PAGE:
I have a question about switching supplies, regulators and filtering. I am working on a device powered by a +12V switching supply that has an analog circuit to process decent-quality (objective, I know) line-level audio. The analog section is powered by +10V, and there is another circuit section (also-analog but just LEDs, switches) powered by +5V. I was thinking of using a linear LDO from +12V -> +10V for analog section power, then a switching regulator for +12V -> +5V for efficiency purposes, since noise on that circuit isn’t as critical. The circuits will be separated on the board, but I’m wondering what the best way is to minimize the influence of the switching supply and regulator on the analog section.
My idea was to run the switched supply +12V line directly to the +5V switching regulator with no filter other than the recommended filter caps for the regulator. For the analog audio section, the +12V switched supply would run through an LC or PI filter, then into the LDO regulator down to +10V. In other words there are two separate branches directly from the +12V supply. Is this a reasonable approach? Or does it make sense to filter with an LC directly from the main +12V supply, then branch off into the two separate regulators? I thought maybe some of the +5V switching noise might carry over if I didn’t use LC to isolate the audio section. To be honest I don’t even know if using an LC filter is necessary, but I figure with the right damping ratio it can only help.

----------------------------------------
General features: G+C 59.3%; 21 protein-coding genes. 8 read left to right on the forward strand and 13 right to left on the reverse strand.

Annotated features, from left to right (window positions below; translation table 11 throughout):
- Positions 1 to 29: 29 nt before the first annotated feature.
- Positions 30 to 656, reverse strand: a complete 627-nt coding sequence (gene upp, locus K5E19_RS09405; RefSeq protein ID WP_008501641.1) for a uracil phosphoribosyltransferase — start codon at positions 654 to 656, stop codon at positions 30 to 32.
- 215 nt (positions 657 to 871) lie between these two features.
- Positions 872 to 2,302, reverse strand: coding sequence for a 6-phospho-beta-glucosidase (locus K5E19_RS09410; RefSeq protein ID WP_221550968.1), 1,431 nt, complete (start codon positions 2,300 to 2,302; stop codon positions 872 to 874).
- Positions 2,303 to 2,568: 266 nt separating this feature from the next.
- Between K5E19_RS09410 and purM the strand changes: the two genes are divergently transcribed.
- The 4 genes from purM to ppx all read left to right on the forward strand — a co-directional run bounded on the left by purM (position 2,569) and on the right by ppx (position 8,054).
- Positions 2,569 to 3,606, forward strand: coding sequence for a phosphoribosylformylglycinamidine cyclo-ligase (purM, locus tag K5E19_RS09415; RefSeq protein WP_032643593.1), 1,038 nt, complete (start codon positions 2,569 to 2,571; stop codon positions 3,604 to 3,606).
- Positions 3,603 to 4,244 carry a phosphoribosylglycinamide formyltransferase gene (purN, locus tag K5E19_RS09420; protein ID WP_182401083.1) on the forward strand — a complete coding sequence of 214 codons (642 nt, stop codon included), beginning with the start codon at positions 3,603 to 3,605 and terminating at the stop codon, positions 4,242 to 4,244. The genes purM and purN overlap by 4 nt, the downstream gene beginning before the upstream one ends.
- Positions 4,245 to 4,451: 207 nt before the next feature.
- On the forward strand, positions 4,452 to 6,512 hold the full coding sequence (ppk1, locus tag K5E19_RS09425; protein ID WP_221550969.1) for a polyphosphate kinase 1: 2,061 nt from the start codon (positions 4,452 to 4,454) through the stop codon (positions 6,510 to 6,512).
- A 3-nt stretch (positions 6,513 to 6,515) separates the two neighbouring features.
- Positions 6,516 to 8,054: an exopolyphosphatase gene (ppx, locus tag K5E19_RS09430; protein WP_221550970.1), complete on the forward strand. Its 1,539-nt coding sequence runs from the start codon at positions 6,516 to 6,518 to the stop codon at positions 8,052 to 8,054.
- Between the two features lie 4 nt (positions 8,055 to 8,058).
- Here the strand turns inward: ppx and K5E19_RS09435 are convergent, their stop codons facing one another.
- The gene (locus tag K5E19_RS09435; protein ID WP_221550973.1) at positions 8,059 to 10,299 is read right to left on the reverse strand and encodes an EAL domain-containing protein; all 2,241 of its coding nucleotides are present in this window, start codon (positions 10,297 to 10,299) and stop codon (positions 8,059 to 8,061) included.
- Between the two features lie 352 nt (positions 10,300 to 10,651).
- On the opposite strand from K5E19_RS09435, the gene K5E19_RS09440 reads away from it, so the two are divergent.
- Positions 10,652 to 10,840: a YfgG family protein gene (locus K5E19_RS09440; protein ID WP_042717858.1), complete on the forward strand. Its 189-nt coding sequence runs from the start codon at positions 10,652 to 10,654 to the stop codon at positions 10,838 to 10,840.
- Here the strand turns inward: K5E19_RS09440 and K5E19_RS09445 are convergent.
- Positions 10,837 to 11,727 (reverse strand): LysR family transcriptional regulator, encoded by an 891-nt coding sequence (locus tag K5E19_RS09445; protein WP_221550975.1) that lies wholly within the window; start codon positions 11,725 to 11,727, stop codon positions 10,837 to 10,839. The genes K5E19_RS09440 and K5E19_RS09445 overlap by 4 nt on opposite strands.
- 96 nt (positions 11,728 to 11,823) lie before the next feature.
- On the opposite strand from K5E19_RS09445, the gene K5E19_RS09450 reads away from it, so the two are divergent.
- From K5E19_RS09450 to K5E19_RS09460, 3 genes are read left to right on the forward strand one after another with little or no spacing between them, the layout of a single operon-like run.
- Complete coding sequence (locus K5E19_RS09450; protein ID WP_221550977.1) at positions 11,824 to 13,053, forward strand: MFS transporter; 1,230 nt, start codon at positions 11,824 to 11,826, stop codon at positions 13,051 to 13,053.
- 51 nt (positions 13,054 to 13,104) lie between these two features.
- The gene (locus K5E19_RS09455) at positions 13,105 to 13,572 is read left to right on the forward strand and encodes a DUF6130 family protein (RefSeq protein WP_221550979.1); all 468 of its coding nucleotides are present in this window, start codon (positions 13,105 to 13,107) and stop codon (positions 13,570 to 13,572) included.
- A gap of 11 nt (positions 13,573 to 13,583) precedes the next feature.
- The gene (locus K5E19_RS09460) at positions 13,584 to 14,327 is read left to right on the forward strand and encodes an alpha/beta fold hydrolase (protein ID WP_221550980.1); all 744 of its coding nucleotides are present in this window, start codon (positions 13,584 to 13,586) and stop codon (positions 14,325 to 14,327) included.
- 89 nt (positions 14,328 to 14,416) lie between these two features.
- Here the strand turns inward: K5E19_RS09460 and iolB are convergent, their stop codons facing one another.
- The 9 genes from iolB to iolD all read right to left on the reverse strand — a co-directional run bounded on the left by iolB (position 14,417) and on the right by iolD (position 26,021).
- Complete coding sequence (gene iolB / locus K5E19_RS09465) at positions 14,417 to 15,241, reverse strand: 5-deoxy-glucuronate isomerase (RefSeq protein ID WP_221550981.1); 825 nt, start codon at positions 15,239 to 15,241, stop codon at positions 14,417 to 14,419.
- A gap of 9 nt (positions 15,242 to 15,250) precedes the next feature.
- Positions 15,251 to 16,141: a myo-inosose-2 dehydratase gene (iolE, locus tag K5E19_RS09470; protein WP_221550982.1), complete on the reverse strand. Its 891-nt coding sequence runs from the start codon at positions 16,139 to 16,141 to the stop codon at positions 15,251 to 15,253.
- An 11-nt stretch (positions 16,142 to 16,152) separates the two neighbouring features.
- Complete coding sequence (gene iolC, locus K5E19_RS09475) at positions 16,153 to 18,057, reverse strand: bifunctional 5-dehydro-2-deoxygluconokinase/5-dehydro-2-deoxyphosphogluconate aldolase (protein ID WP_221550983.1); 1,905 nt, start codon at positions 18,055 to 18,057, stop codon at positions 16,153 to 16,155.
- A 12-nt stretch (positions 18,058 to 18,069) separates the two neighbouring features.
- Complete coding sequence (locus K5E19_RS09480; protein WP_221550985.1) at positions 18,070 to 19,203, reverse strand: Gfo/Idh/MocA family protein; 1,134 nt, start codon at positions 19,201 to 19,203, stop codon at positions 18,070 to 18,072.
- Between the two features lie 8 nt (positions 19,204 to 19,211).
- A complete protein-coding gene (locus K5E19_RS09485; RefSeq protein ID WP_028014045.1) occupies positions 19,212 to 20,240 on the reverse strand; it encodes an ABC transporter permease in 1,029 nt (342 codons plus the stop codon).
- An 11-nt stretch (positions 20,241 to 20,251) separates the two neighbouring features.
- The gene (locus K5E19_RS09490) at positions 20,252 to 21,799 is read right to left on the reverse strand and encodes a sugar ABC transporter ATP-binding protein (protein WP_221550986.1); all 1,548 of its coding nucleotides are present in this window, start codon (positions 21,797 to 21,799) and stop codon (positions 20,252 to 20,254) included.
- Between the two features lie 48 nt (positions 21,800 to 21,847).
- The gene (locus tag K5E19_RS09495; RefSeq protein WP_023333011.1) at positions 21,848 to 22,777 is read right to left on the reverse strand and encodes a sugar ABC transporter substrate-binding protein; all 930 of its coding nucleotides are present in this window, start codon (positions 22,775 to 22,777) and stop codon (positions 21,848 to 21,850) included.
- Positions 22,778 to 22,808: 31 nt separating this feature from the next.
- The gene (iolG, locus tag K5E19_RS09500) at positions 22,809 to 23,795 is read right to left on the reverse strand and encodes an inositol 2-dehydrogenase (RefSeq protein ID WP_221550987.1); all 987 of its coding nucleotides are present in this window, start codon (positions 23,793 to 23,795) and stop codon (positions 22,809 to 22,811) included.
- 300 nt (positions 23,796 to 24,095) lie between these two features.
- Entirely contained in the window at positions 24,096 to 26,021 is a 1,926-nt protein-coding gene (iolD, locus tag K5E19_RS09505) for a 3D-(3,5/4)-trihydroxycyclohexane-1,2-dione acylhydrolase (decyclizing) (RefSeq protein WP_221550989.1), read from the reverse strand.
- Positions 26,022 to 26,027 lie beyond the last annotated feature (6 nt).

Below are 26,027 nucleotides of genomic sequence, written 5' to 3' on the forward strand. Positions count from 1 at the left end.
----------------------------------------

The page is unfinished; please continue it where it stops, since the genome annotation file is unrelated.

Also, any recommendations on corner frequency for the LC filter? Not sure what frequency the switcher is running and the likelihood of harmonics in the audio range, it’ll most likely be a +12V wall wart from CUI or Phihong. Thanks for any input.
EDIT: BTW for anyone coming across this question looking for information on input filters for switching supplies, I'd recommend this 5-part video series on youtube from Kainkalabs. It's the best explanation of switching noise and filtering I've come across yet.